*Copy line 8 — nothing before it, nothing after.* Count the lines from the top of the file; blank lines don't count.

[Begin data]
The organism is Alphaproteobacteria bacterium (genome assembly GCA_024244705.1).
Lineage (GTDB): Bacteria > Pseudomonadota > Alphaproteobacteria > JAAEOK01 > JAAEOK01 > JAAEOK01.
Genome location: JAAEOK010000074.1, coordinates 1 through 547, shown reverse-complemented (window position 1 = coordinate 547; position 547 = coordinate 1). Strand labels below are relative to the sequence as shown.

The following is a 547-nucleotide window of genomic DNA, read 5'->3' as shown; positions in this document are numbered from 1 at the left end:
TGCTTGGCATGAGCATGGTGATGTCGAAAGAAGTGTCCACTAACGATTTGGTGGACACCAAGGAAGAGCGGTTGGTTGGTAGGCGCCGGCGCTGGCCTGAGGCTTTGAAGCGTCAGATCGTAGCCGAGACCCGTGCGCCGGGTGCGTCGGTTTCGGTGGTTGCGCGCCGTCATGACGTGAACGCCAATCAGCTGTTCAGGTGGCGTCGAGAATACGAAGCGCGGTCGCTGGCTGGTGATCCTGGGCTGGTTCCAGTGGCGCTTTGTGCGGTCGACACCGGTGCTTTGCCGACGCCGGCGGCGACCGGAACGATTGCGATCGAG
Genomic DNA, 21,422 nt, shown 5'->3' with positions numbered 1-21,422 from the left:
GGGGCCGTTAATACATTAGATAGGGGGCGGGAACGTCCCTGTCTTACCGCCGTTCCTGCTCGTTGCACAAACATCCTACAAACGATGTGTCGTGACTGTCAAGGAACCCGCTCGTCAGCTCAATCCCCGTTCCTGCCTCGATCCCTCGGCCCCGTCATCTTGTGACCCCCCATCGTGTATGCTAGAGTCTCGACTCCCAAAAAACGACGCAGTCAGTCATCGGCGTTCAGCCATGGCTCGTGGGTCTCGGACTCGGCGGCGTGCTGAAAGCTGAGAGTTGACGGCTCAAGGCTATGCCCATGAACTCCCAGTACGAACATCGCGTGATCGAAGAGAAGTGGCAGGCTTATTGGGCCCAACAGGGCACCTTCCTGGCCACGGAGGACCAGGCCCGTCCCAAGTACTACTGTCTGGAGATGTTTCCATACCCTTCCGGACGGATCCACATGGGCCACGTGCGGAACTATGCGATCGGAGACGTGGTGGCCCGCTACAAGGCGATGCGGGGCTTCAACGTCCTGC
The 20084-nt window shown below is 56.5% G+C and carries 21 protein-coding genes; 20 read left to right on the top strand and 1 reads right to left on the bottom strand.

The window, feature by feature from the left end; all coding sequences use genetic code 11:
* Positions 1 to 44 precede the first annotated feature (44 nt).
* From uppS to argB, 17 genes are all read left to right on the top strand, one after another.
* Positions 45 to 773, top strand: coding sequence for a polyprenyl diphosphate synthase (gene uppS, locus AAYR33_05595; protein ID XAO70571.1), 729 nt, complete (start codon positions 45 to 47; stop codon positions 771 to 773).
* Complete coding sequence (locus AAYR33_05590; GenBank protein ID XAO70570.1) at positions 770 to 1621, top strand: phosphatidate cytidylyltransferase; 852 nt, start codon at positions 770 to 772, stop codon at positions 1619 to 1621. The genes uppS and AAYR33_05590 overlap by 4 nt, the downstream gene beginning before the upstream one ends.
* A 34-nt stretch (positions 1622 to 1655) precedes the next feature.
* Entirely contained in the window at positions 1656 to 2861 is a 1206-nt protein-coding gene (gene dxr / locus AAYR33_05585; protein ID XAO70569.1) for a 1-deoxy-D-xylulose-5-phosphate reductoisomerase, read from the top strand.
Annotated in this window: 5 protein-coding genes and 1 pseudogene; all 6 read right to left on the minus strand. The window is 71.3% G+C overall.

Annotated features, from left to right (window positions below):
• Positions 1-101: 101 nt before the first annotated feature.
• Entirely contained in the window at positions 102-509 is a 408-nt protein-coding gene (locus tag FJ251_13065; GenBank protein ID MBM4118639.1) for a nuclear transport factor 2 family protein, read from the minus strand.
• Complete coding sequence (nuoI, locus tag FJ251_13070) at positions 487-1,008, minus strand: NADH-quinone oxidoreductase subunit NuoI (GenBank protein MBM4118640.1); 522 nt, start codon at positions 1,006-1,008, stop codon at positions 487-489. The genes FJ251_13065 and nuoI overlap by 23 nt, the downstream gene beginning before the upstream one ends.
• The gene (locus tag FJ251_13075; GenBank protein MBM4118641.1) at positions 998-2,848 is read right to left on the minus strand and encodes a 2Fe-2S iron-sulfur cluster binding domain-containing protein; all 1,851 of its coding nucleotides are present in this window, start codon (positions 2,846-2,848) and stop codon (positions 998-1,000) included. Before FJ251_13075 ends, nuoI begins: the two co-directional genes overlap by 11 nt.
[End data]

The 20084-nt window shown below is 56.5% G+C and carries 21 protein-coding genes; 20 read left to right on the top strand and 1 reads right to left on the bottom strand.